Recognition of opposition leader Juan Guaido as the interim president of Venezuela by the United States, Canada and several right-leaning Latin American powers shows the tenure of Nicolas Maduro and the durability of Chavismo is under threat. Guaido and the opposition-led National Assembly, however, so far lack the structural and legislative tools to run the country. Notably, a parallel government would not have control over PdVSA.
From a financial perspective, Maduro’s government has been immensely compromised. The inflation rate for 2018 closed at a record-breaking level of more than 1 million percent, according to the National Assembly, and economic measures introduced by Maduro’s government in August failed to provide any relief.
Meanwhile, after defaulting on roughly $8 billion in debt last year, Maduro’s government and PdVSA still face challenges in protecting its US subsidiary Citgo from the hands of bankrupt Canadian gold miner Crystallex, ConocoPhillips and others.
Crude oil exports, which overwhelmingly represent the main source of revenue for the state, have been in sharp decline in recent years. Venezuela’s crude exports last year averaged 1.12mn bpd, 40 percent lower than the 2015 average. Three countries accounted for 84 percent of last year’s exports: the US, India and China:
India imported an average of 300,000 bpd of Venezuelan crude last year, down about 9 percent from 2017. China’s imports of Venezuelan crude declined 28 percent from 2017 to average 277,000 bpd last year, pushing India into the No. 2 spot in terms of importers of Venezuelan crude oil.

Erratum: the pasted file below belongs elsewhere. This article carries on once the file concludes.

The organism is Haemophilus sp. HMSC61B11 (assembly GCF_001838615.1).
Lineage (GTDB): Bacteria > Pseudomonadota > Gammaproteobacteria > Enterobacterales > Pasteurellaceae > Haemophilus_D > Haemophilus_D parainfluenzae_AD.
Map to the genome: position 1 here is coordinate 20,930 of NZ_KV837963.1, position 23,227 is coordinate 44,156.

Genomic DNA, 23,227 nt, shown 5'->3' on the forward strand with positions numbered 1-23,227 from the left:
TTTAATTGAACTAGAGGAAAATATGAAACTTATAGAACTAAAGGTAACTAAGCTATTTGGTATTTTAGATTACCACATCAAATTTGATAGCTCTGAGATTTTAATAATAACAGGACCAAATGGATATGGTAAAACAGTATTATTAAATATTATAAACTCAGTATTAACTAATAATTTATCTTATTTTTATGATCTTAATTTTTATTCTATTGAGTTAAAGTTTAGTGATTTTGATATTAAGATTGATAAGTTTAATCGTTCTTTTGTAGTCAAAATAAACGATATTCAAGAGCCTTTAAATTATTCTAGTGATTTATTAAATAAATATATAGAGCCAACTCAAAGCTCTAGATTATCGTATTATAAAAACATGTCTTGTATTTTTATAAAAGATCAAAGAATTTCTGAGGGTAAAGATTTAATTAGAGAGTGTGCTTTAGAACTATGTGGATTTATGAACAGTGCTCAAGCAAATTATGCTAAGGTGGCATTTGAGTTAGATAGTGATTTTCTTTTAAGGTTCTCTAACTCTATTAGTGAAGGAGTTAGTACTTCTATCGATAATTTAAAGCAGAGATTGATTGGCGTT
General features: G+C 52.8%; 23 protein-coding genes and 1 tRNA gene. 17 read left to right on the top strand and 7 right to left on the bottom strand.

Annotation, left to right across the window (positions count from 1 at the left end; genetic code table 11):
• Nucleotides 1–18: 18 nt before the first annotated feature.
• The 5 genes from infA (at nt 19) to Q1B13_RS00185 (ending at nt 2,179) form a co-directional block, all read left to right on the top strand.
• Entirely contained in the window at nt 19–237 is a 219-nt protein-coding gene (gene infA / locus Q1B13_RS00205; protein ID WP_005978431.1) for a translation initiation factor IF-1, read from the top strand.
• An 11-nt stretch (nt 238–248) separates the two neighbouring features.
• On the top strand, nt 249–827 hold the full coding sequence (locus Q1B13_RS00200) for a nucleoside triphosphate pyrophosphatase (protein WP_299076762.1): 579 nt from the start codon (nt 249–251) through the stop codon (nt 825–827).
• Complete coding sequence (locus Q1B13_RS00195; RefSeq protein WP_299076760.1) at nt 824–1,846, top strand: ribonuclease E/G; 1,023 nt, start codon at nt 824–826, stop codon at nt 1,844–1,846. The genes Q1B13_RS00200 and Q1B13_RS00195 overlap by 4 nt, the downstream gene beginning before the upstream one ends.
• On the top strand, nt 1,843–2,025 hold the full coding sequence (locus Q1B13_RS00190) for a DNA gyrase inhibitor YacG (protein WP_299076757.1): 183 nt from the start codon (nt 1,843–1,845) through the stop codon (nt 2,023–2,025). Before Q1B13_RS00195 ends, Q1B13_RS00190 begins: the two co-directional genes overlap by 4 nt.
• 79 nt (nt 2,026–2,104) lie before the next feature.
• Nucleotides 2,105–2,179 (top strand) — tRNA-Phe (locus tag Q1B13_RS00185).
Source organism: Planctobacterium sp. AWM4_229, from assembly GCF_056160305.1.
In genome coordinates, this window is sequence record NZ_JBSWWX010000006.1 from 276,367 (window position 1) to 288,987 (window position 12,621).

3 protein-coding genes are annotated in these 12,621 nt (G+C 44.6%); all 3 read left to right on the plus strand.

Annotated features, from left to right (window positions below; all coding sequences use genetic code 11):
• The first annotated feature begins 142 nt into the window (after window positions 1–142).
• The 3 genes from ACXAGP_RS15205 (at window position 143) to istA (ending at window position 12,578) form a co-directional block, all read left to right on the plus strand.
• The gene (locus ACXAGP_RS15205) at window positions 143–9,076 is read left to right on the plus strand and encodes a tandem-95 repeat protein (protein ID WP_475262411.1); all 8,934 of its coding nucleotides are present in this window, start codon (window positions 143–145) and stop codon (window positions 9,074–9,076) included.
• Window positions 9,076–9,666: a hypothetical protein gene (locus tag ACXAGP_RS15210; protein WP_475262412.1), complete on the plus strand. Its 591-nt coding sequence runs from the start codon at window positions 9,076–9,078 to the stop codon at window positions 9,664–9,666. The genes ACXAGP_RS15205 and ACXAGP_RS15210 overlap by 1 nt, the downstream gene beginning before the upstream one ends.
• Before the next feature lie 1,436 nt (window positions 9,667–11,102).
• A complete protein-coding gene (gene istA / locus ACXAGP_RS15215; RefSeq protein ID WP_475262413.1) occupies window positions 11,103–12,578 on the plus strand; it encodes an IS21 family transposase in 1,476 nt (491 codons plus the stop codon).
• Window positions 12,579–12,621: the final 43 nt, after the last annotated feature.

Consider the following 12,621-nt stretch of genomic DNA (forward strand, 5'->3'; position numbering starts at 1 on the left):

But it is the US that receives the lion’s share of Venezuela’s crude exports, even though volumes dropped by about 16 percent from 2017 levels to around 503,000 bpd last year. Meanwhile, a number of US refiners on the Gulf Coast are geared to process the heavier type of oil that Venezuela produces, creating a sticky situation in the current political climate.
As part of this, naphtha imports have seen a significant jump in the last two years. Naphtha is essential for Venezuela as it is mixed with the country’s heavy crude as a diluent to facilitate transport. The vast majority of this naphtha comes from the United States. While the increase in naphtha imports could be in response to falling domestic refinery runs, it also indicates that PdVSA is blending a higher amount of naphtha into its crude – to either offset further deterioration in the quality of its crude, or to inflate its crude export numbers.
A lack of maintenance and investment in Venezuela’s refineries has led to the collapse of refinery utilization in the country. Lower domestic output of refined products has led to a record level of gasoline and middle distillates imports so far in January. Imports of light and middle distillates to Venezuela in 2018 were overwhelmingly shipped from the US, representing 83 percent and 57 percent, respectively.
The United States continues to hold out the threat of imposing oil sanctions on the Maduro regime. At this point, however, the situation may be too complex for either side to unravel. But halting US exports of light and middle distillates to Venezuela could be the first step toward making life even more difficult for Maduro.